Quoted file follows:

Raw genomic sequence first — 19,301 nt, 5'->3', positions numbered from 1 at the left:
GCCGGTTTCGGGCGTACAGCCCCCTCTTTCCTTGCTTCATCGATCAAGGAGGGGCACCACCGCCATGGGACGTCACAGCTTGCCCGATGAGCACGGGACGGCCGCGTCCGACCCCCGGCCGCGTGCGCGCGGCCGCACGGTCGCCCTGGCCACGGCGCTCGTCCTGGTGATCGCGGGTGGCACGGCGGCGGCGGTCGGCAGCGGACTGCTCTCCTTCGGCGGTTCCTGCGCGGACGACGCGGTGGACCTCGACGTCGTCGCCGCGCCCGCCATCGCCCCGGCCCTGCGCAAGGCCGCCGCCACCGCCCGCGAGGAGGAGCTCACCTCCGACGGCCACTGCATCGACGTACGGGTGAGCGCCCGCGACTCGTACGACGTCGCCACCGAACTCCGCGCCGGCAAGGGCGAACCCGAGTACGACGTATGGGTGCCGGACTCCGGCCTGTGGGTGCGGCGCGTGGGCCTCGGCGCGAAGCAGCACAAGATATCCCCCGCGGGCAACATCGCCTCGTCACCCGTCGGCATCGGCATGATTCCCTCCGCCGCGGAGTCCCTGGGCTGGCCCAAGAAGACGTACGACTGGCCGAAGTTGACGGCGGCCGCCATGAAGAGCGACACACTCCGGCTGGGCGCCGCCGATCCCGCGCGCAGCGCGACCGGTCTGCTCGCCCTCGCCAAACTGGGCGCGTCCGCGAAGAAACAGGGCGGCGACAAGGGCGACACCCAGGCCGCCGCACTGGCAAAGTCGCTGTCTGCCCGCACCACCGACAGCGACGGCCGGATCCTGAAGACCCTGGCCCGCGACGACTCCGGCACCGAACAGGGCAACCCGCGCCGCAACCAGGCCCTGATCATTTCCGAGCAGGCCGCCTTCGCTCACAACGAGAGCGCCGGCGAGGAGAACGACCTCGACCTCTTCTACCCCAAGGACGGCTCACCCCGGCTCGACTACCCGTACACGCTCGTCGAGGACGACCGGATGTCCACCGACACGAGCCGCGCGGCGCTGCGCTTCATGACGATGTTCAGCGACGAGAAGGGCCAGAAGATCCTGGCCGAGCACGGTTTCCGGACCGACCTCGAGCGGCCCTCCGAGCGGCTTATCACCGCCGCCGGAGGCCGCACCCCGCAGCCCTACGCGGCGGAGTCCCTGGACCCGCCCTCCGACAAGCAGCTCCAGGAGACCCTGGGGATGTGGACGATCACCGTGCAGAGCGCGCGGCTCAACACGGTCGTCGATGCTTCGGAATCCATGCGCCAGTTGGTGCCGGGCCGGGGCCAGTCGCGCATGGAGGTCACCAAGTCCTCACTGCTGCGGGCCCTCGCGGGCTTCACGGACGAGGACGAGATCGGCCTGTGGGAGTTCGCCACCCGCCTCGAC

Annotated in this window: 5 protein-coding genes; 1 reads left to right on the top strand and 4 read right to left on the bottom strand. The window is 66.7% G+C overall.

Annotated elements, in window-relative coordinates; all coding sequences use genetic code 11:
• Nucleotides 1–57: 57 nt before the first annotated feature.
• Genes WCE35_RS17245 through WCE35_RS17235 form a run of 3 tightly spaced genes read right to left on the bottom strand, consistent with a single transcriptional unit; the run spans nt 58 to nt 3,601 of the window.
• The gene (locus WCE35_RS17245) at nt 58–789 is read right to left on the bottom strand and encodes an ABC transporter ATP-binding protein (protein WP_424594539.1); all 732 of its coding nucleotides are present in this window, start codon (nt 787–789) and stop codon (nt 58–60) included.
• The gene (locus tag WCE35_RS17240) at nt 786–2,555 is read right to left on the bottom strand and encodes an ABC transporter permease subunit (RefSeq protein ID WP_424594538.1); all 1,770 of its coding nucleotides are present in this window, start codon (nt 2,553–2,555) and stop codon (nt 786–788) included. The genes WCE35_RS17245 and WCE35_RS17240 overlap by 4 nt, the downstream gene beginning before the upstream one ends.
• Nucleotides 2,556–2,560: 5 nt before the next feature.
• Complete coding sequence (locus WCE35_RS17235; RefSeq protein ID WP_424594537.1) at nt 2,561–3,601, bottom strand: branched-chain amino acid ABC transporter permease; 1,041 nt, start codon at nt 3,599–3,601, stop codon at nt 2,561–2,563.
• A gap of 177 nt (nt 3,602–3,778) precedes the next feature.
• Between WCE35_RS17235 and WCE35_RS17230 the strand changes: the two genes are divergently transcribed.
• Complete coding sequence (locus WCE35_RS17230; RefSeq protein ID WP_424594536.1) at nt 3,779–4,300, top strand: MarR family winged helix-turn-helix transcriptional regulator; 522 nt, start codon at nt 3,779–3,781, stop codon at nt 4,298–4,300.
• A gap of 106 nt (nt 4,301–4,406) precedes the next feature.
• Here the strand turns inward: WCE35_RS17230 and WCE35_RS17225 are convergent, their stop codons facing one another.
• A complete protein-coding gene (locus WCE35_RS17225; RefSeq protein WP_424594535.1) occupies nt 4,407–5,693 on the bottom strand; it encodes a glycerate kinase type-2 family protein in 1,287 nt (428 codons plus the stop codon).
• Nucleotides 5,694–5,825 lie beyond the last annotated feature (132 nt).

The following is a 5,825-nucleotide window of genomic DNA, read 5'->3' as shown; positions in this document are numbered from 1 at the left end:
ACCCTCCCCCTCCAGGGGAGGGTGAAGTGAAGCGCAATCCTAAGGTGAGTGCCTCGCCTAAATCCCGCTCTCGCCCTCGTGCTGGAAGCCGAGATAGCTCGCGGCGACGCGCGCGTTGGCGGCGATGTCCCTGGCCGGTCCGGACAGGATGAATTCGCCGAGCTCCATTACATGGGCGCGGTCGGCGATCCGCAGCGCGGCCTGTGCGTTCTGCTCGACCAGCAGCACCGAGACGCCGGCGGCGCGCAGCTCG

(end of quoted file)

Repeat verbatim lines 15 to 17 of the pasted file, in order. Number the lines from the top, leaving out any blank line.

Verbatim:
• Here the strand turns inward: WCE35_RS17230 and WCE35_RS17225 are convergent, their stop codons facing one another.
• A complete protein-coding gene (locus WCE35_RS17225; RefSeq protein WP_424594535.1) occupies nt 4,407–5,693 on the bottom strand; it encodes a glycerate kinase type-2 family protein in 1,287 nt (428 codons plus the stop codon).
• Nucleotides 5,694–5,825 lie beyond the last annotated feature (132 nt).